I tried to get them to talk about their parents and grandparents. You know: Asking them where they came from, did their ancestors immigrate here? It was like I was talking to a wall. All Homer kept repeating was how he hates to see people with ‘dirty elbows’. We get up to leave, and he drops a two dollar bill down for a tip. He smirks and says he gets them from the bank just so he can leave them for a tip. No matter how much they order, he leaves that one bill.

At Home Depot, it was the same drill. Instead of going right to the aisle the clerk had told us the monitors were in, they had to go up and down every aisle, looking at everything! I just left them and got the monitor. I figured after we got out of there, that would be it, I’d be able to go home.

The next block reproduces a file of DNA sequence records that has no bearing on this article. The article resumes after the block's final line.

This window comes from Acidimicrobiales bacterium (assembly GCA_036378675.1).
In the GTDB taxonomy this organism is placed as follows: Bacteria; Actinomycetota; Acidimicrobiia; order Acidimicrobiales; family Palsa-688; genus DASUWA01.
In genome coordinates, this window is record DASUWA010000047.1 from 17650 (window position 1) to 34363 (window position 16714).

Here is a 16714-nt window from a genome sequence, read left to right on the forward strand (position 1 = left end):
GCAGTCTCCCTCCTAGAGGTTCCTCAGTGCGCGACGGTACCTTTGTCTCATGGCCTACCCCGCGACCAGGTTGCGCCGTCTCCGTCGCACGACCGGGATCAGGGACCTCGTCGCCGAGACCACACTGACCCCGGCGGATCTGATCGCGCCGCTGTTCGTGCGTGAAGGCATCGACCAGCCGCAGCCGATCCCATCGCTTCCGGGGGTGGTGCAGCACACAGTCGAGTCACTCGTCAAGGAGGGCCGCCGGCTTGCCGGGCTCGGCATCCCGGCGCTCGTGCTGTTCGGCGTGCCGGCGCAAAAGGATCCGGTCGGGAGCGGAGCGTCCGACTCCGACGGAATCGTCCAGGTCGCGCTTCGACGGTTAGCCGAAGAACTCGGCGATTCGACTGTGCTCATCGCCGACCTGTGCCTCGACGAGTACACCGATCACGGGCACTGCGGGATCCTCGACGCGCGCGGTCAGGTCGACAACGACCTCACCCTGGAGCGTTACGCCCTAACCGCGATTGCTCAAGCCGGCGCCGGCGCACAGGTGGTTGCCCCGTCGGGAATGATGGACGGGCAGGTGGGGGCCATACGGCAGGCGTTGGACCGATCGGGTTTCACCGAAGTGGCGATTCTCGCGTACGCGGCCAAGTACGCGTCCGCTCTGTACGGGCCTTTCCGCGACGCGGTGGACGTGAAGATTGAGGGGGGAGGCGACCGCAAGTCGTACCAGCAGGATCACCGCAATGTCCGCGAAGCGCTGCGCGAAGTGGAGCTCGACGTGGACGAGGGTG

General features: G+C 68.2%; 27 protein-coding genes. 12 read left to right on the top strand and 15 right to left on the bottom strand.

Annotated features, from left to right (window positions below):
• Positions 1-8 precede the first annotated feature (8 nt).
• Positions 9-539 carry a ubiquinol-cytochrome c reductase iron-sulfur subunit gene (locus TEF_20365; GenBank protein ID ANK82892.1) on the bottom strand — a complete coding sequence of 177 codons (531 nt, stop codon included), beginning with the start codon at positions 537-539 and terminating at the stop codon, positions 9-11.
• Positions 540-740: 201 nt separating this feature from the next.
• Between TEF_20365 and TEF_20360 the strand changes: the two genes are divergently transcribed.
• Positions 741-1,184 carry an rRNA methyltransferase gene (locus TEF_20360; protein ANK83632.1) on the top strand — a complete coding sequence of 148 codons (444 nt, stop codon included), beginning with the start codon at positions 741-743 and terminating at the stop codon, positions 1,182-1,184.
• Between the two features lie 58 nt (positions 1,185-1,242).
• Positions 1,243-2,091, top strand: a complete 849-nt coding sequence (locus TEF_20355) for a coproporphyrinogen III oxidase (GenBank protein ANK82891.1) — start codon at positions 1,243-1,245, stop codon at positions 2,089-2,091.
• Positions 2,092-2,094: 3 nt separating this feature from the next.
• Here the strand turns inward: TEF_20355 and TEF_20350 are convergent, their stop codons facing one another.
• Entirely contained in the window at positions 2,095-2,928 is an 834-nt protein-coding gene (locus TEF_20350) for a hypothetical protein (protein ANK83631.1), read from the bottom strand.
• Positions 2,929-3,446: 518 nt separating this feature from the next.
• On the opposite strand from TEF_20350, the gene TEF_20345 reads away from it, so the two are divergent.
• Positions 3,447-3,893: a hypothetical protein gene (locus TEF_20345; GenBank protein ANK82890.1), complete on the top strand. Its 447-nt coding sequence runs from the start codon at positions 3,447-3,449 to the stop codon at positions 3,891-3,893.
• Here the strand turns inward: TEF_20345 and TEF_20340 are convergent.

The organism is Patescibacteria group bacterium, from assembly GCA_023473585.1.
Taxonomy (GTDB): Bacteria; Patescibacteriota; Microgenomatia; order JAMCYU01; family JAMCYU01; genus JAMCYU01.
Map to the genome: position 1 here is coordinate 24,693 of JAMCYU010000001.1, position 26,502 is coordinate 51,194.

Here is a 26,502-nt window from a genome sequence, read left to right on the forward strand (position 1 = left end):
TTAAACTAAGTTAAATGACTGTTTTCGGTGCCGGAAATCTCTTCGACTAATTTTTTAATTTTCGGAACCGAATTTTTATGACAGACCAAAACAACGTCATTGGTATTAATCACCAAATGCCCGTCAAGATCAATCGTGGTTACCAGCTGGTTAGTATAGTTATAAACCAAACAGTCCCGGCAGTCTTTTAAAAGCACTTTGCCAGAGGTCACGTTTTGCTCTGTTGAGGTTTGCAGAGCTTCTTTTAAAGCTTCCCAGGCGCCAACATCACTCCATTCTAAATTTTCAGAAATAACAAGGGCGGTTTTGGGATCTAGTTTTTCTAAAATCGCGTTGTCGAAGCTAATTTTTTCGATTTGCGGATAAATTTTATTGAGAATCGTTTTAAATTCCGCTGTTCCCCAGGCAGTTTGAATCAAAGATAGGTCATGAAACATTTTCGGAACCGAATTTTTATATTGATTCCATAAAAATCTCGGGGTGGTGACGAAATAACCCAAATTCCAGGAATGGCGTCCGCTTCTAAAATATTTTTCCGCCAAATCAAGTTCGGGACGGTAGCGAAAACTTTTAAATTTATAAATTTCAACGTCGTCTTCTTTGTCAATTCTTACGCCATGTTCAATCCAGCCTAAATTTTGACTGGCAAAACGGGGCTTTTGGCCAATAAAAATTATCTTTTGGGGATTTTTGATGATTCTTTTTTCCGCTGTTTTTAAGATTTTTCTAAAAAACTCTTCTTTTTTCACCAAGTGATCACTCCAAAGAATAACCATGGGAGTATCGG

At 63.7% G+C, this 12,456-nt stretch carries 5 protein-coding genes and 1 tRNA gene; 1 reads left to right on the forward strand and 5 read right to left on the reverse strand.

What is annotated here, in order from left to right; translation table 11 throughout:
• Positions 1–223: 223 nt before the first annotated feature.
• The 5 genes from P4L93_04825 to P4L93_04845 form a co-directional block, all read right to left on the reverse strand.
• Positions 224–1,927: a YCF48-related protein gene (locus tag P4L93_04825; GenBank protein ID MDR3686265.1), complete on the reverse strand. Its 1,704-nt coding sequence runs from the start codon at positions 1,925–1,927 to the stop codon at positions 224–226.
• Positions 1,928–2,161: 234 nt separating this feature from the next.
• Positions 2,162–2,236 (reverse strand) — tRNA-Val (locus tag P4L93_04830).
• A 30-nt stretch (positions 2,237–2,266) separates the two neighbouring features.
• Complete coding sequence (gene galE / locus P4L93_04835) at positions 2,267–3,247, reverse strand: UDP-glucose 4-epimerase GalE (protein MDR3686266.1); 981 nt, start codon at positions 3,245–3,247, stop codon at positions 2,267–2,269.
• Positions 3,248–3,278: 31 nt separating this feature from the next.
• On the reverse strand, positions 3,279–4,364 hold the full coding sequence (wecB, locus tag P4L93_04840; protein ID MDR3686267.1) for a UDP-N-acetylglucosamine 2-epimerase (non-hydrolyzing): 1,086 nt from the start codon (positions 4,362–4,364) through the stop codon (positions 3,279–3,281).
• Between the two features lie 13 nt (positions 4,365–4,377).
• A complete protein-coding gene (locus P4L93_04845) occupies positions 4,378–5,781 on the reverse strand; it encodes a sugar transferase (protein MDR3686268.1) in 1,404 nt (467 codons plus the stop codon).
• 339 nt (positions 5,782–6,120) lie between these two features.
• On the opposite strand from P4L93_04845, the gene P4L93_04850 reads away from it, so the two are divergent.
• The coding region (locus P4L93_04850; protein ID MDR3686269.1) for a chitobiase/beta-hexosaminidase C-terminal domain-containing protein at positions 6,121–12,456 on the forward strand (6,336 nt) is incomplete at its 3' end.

Noooooo. On the way, he suddenly pulls into the Saab dealership. I said; ‘Homer. Why are we going in here? I told Frank I’d be home hours ago.’ He said he knew a salesman here; they used to work together long, long ago. I couldn’t believe it. He pulls in near the door, honks the horn until someone comes out, tells them to send this guy out, and then we sit there for a half an hour while he ‘chats’ with this guy, who obviously didn’t want to ‘chat’, until he finally tells Homer he’s got to go, he’s got work to do.”

“I’ll bet you don’t do that again.”

“Not with him I won’t.”

“What do you mean?”